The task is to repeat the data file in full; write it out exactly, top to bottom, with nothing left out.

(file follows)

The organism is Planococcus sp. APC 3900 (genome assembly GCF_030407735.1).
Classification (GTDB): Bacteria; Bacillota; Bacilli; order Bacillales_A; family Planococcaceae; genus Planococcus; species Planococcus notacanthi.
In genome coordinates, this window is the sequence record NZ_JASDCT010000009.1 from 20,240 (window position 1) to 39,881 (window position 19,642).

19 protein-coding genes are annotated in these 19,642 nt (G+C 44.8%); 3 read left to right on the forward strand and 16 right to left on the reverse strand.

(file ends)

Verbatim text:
The organism is Planococcus sp. APC 3900 (genome assembly GCF_030407735.1).
Classification (GTDB): Bacteria; Bacillota; Bacilli; order Bacillales_A; family Planococcaceae; genus Planococcus; species Planococcus notacanthi.
In genome coordinates, this window is the sequence record NZ_JASDCT010000009.1 from 20,240 (window position 1) to 39,881 (window position 19,642).

19 protein-coding genes are annotated in these 19,642 nt (G+C 44.8%); 3 read left to right on the forward strand and 16 right to left on the reverse strand.